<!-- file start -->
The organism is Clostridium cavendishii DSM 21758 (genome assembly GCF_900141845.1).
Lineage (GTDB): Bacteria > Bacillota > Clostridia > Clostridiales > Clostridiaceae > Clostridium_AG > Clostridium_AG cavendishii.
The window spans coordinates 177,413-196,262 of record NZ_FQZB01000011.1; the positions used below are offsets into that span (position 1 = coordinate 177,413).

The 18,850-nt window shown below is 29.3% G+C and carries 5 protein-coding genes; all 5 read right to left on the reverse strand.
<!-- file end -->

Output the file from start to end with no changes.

The organism is Clostridium cavendishii DSM 21758 (genome assembly GCF_900141845.1).
Lineage (GTDB): Bacteria > Bacillota > Clostridia > Clostridiales > Clostridiaceae > Clostridium_AG > Clostridium_AG cavendishii.
The window spans coordinates 177,413-196,262 of record NZ_FQZB01000011.1; the positions used below are offsets into that span (position 1 = coordinate 177,413).

The 18,850-nt window shown below is 29.3% G+C and carries 5 protein-coding genes; all 5 read right to left on the reverse strand.